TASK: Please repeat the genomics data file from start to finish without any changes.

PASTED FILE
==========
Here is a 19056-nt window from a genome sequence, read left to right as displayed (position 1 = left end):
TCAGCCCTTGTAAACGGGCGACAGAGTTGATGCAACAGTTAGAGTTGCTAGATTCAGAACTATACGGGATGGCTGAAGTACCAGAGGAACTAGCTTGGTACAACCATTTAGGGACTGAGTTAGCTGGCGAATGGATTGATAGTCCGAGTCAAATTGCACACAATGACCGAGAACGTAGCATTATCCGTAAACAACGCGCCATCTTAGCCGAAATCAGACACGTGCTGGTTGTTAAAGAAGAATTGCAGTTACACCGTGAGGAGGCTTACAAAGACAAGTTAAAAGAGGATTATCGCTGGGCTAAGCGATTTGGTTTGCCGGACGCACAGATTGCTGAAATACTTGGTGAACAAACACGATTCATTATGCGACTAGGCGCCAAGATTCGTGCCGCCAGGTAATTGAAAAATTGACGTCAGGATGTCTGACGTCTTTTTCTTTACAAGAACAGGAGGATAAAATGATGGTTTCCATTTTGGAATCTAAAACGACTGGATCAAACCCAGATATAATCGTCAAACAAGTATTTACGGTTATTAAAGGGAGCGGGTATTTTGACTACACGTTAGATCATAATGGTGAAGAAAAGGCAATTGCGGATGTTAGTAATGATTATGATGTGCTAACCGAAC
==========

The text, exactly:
Here is a 19056-nt window from a genome sequence, read left to right as displayed (position 1 = left end):
TCAGCCCTTGTAAACGGGCGACAGAGTTGATGCAACAGTTAGAGTTGCTAGATTCAGAACTATACGGGATGGCTGAAGTACCAGAGGAACTAGCTTGGTACAACCATTTAGGGACTGAGTTAGCTGGCGAATGGATTGATAGTCCGAGTCAAATTGCACACAATGACCGAGAACGTAGCATTATCCGTAAACAACGCGCCATCTTAGCCGAAATCAGACACGTGCTGGTTGTTAAAGAAGAATTGCAGTTACACCGTGAGGAGGCTTACAAAGACAAGTTAAAAGAGGATTATCGCTGGGCTAAGCGATTTGGTTTGCCGGACGCACAGATTGCTGAAATACTTGGTGAACAAACACGATTCATTATGCGACTAGGCGCCAAGATTCGTGCCGCCAGGTAATTGAAAAATTGACGTCAGGATGTCTGACGTCTTTTTCTTTACAAGAACAGGAGGATAAAATGATGGTTTCCATTTTGGAATCTAAAACGACTGGATCAAACCCAGATATAATCGTCAAACAAGTATTTACGGTTATTAAAGGGAGCGGGTATTTTGACTACACGTTAGATCATAATGGTGAAGAAAAGGCAATTGCGGATGTTAGTAATGATTATGATGTGCTAACCGAAC